Dalio Education, the Greenwich-based philanthropy founded by Barbara Dalio, works with schools, educators, nonprofits and communities to support education in Connecticut.

The problem is not new, although it has been exacerbated by the COVID-19 pandemic, said Samantha Miller, its portfolio director Connecticut Opportunity Project.

Data Walk in the Capitol

On Monday, April 29, from 3:00 PM to 5:00 PM, Dalio Education will offer a “Data Walk” exhibit in Room 310 of the State Capitol. Stations will present the issues and root causes of youth connection.

Members of the Youth Community Advisory Group and the Community Science Research Team will be present, along with the Opportunity Project and Dalio teams, to speak with invited stakeholders.

Of the 119,000 people in the spotlight — 19% of the state’s 615,000 14- to 26-year-olds — 63,000 were considered “disconnected” and 51,000 were considered “moderately disconnected.” The rest are considered ‘at risk’. One in three high school students is at risk of not graduating, the report said.

2,000 young people locked up

Arrests and incarcerations have declined in recent years, but in 2021 there were 10,000 arrests and 2,000 youth in jails and prisons, the report said.

The impact of the decoupling is enormous. According to the report, there are economic costs of $750 million, between $400 million in government spending and $350 in lost tax revenue for the unemployed.

Supporting youth would help fill 90,000 empty jobs in the state and increase Connecticut’s gross domestic product by $5 billion or more, the report said.

The research for the report was conducted through one-on-one interviews with 74 youth, ranging from 30 minutes to two hours, in seven cities: Bridgeport, New Haven, Hartford, Norwalk, Danbury, Waterbury and Stamford.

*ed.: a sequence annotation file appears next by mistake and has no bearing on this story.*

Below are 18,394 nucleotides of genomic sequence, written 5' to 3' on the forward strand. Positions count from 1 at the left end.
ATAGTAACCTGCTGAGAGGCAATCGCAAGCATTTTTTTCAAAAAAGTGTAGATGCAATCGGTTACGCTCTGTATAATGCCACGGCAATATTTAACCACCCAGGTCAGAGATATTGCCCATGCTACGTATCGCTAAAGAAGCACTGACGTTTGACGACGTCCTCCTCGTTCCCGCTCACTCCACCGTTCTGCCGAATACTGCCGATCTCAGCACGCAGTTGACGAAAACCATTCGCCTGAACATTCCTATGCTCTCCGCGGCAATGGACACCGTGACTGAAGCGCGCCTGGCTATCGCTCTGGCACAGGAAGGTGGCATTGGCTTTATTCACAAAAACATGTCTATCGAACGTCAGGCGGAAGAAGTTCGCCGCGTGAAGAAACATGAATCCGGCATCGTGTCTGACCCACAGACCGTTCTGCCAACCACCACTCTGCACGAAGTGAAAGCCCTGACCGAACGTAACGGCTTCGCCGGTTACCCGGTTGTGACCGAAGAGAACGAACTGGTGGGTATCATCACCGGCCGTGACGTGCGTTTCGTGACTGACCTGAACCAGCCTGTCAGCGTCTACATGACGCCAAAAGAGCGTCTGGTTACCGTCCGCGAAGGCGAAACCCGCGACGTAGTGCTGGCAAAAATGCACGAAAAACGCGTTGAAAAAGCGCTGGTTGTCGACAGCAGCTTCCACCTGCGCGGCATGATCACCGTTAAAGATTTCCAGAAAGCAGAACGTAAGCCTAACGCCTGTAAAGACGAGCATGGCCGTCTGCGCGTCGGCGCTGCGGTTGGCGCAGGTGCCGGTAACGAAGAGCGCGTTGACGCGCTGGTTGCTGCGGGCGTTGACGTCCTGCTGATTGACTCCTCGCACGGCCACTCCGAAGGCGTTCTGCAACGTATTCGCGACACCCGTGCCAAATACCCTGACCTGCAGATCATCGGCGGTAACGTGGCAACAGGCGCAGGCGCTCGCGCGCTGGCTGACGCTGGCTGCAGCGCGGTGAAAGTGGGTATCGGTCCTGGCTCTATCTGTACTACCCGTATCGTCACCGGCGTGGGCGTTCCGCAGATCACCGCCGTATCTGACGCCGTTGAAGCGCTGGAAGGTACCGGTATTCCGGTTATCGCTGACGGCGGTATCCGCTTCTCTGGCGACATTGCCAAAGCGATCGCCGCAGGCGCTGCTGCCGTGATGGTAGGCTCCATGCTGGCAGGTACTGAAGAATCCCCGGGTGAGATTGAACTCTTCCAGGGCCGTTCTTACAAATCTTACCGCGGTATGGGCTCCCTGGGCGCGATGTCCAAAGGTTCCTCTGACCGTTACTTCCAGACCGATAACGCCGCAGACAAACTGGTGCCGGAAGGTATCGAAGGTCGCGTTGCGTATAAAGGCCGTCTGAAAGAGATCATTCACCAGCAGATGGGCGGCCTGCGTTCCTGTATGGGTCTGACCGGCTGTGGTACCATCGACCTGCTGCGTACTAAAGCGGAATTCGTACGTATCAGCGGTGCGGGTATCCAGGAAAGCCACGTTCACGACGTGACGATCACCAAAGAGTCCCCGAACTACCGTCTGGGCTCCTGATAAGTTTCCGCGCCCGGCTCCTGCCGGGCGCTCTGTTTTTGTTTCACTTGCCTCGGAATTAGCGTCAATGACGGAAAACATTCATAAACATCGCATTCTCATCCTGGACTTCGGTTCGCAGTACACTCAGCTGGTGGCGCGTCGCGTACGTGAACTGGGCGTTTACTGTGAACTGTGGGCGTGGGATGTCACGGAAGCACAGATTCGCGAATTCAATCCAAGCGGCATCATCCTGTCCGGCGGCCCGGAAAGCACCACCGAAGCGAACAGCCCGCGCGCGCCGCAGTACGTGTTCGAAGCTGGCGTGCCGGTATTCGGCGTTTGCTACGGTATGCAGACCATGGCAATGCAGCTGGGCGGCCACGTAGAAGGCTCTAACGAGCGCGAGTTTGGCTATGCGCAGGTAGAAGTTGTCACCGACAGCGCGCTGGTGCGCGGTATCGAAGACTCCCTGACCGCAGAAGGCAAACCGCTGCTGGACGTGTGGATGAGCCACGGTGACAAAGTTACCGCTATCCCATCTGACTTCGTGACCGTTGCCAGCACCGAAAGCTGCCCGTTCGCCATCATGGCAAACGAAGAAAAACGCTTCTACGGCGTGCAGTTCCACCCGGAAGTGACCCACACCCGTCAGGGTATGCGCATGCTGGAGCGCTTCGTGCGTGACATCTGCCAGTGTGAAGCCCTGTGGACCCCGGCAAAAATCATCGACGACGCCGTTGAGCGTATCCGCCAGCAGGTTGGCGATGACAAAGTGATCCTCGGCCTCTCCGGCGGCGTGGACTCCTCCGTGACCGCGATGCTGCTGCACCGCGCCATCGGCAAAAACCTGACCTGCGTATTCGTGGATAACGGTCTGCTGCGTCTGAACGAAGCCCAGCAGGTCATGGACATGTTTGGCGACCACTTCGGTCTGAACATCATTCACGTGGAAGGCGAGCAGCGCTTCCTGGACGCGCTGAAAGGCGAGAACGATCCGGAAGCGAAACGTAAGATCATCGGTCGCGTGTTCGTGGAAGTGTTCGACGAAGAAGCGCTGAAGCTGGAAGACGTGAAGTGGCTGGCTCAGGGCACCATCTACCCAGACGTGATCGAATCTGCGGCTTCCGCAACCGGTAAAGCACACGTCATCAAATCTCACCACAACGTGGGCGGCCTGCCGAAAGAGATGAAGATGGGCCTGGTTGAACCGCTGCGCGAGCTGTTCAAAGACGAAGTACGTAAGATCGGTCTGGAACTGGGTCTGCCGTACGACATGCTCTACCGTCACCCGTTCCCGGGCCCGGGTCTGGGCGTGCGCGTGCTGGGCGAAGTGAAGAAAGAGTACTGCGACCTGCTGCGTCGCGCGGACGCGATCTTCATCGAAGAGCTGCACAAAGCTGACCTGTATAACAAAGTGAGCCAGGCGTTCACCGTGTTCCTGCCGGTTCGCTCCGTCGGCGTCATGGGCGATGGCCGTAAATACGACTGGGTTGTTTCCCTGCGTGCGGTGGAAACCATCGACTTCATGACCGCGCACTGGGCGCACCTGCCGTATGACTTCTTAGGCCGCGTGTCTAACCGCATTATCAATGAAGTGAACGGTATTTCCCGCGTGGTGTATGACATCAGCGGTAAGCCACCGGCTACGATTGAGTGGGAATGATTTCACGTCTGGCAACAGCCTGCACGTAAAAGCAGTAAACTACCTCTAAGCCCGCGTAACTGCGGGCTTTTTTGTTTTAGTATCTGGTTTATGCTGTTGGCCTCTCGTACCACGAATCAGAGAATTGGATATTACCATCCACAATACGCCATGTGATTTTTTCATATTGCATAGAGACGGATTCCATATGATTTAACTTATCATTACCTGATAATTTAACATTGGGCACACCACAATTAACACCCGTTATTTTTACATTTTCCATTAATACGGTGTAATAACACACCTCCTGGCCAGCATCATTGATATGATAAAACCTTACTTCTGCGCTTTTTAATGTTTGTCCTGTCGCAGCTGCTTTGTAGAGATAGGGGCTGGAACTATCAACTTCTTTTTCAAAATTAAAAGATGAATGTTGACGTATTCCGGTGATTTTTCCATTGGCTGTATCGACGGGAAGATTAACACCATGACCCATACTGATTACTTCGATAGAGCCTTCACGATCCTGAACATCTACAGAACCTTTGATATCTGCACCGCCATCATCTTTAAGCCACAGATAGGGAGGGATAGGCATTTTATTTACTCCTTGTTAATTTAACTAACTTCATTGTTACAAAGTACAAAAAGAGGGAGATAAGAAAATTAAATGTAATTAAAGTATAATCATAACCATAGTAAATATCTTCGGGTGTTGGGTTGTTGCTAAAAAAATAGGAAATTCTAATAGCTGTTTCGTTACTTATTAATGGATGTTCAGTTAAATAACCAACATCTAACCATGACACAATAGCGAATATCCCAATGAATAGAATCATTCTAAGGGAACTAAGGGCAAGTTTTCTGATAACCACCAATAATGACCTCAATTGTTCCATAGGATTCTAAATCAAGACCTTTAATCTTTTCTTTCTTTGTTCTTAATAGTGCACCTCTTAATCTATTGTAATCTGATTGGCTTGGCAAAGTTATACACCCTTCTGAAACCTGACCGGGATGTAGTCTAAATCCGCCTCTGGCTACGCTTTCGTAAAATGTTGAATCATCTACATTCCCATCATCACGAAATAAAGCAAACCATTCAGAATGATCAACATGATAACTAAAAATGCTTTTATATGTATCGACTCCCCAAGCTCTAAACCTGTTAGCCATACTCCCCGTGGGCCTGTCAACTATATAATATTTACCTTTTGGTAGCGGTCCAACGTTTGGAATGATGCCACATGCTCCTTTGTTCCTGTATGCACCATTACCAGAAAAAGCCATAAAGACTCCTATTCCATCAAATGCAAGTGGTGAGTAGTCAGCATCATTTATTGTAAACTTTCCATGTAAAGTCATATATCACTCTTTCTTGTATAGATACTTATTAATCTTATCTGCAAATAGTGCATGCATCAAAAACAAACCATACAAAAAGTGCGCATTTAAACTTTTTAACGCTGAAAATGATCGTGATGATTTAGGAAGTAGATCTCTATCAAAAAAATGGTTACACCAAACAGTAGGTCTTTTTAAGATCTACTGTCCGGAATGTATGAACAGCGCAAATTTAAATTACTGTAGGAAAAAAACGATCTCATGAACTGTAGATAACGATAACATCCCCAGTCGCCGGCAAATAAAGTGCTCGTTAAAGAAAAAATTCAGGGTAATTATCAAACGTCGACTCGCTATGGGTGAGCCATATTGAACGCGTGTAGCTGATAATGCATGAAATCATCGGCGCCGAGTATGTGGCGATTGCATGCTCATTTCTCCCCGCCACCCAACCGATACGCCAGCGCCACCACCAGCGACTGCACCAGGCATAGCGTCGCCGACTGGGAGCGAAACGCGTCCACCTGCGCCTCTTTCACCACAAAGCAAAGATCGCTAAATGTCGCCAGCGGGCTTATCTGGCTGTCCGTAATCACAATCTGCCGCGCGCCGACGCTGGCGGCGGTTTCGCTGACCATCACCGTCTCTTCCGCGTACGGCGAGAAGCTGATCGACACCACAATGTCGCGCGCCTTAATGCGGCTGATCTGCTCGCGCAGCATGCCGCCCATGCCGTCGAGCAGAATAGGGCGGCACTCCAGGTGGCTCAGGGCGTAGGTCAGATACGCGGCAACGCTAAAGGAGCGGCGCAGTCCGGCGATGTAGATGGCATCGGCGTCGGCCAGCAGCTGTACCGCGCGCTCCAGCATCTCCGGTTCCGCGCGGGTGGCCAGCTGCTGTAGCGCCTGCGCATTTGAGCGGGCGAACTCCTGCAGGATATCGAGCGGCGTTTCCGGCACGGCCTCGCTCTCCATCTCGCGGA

Involvement with young people

“We have made a very conscious effort to engage with young people who are disconnected from school, disconnected from work or social support, and often these are the young people who are the most reluctant to take advantage of the resources that are available . because of mistrust, because of other experiences they’ve had,” Miller said.

“The other really important part of this research is understanding the goals and aspirations that young people have for themselves,” she said. “These young people are young people who often face many challenges and barriers, and yet they have goals and ambitions about what they want to see for themselves in the future.”

The focus on cities resulted in “an overwhelming representation of African American and Latino youth in our data sample, as well as men,” Miller said.

However, she added, “The BCG report confirms that (in) every city, every town in Connecticut, there are young people who are both experiencing and at risk of becoming disconnected.

Lack of support

“One of the things that remains unsaid that we want to highlight is that … our safety net systems that are designed to support our young people are not supporting our young people in the ways they are intended to,” Miller said. “And that became quite clear from the research and the conversations with young people.”

Ramellea Menns, 21, of East Hartford, is a member of a Community Advisory Group created to provide input into the study and which has been meeting since June 2023. She is a member of Our Piece of the Pie.

Menns said the report’s conclusions made sense to her.

“All the topics we wrote about, I have a story or I have someone whose story I know behind it, and I can literally talk about it,” she said. “I don’t really need to talk about my story specifically because I know a lot of people who have had it ten times worse than me.

“Being in this program and experiencing what I went through and seeing people go through what they went through made me feel good about myself knowing that I can go out and help other people with their lifestyle and can make life better for them too. Well,’ she said.

City by city approach

In response to the research, the Connecticut Conference of Congregations launched the 119K Commission for at-risk youth and disconnected youthconsisting of mayors and first select men and women, who will meet to tackle the problems.

“Their end goal is to develop a strategy plan to halve the number of young people at risk of being disconnected,” Lyddy said, with a target date of September 30.

Miller said the interviews show that young people are resilient despite the obstacles they face.

“Our disconnected youth are not disconnected because they woke up and decided they didn’t want to be connected to social services, employment or education,” Miller said. “These are young people who have faced tremendous trauma and challenges. And even in the midst of the challenges they have faced… they are young people who have goals and ambitions for themselves.”

Ed Stannard can be reached at [email protected].